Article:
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The Creevey Papers
Thomas Creevey to Elizabeth Ord, 21 March 1826

Vol. I. Contents
Ch. I: 1793-1804
Ch. II: 1805
Ch. III: 1805
Ch. IV: 1806-08
Ch. V: 1809
Ch. VI: 1810
Ch. VII: 1811
Ch. VIII: 1812
Ch. IX: 1813-14
Ch X: 1814-15
Ch XI: 1815-16
Ch XII: 1817-18
Ch XIII: 1819-20
Vol. II. Contents
Ch I: 1821
Ch. II: 1822
Ch. III: 1823-24
Ch. IV: 1825-26
Ch. V: 1827
Ch. VI: 1827-28
Ch. VII: 1828
Ch. VIII: 1829
Ch. IX: 1830-31
Ch. X: 1832-33
Ch. XI: 1833
Ch. XII: 1834
Ch XIII: 1835-36
Ch XIV: 1837-38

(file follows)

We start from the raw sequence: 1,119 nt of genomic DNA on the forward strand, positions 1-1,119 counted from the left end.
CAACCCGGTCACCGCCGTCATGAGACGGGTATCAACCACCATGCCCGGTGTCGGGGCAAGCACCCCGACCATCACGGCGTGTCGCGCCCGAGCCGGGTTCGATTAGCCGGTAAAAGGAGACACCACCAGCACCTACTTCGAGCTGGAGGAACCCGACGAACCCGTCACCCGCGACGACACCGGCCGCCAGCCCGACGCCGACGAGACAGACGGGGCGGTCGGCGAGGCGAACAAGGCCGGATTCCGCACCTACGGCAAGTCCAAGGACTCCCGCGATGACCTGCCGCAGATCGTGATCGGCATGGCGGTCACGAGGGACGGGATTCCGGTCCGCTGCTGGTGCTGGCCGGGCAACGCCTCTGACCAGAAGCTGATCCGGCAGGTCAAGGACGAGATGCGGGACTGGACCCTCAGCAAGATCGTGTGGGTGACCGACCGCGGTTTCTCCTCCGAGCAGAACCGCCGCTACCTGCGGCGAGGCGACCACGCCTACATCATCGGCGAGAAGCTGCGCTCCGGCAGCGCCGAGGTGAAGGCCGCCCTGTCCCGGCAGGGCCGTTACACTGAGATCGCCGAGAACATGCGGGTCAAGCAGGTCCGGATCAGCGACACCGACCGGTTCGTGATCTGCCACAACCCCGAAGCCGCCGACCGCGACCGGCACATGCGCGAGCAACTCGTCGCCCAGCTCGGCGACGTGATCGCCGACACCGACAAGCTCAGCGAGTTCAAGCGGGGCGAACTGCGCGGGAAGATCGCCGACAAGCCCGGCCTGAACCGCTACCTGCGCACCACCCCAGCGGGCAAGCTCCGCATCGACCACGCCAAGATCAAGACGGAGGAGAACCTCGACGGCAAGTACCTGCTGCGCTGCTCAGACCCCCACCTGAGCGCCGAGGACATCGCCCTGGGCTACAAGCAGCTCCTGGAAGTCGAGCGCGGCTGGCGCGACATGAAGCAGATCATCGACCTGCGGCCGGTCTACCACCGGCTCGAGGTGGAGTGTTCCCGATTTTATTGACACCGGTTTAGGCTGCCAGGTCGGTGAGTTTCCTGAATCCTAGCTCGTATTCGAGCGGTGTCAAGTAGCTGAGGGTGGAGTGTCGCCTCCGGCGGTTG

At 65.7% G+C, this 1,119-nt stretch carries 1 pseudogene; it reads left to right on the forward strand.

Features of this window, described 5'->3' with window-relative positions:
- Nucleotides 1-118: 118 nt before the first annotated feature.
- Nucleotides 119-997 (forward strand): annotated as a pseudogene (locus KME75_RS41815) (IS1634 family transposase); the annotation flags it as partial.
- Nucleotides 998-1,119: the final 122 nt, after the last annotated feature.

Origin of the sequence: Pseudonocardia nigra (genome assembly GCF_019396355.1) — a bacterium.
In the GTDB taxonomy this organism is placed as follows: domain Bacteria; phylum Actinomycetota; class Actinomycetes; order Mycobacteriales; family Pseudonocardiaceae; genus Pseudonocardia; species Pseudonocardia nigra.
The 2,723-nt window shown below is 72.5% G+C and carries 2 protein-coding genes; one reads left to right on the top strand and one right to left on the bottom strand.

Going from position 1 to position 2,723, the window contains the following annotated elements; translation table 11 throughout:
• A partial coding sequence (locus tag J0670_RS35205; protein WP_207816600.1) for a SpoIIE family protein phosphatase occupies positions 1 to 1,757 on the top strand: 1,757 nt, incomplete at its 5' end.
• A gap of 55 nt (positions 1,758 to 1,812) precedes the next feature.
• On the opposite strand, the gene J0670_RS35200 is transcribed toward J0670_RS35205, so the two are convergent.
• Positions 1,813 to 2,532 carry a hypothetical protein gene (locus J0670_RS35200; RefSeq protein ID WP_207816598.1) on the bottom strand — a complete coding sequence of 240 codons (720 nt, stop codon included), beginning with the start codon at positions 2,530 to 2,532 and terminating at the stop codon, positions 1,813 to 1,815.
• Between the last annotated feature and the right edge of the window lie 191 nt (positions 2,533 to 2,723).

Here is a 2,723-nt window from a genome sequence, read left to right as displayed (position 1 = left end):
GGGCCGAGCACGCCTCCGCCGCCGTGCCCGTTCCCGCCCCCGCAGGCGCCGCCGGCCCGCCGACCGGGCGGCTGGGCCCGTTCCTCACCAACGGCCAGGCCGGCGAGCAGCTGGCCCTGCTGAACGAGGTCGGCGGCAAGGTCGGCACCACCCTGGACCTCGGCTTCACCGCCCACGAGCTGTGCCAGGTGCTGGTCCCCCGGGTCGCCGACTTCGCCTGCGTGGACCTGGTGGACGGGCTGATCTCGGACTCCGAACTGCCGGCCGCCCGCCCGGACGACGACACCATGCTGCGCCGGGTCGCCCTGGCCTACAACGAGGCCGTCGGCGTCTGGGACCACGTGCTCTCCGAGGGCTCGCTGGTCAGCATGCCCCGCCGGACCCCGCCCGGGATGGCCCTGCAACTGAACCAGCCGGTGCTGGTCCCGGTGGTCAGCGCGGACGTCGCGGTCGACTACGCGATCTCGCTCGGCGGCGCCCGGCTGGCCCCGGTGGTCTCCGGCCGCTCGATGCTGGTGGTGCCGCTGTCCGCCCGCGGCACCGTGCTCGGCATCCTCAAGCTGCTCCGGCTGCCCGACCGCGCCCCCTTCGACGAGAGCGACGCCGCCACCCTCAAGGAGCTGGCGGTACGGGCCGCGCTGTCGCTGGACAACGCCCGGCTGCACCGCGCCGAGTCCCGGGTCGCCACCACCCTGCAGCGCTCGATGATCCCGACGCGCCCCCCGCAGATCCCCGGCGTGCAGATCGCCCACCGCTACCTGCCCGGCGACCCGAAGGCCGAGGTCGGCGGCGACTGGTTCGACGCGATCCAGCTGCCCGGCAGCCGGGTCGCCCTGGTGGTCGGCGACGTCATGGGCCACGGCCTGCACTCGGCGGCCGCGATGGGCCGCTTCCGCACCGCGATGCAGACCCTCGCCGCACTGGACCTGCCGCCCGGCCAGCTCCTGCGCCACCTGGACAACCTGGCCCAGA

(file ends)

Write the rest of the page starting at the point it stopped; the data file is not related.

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“London, March 21.

“Never did I see anything like the town for dulness. . . . The only thing going on is at Ly. Tankerville’s and a few other houses, where ladies of easy virtue meet every night, and as many dandies as the town can supply. Écarté is the universal go with them—the men winning and losing hundreds a night; and as the ladies play guineas, their settlement each night cannot be a small one. I met Vesuvius‡ yesterday, who came up to me open-mouthed about my work. He said a review of it would appear very shortly in the Westminster Review. . . . I saw little white-faced Lord John [Russell] too, but not a word of compliment from him. . . .”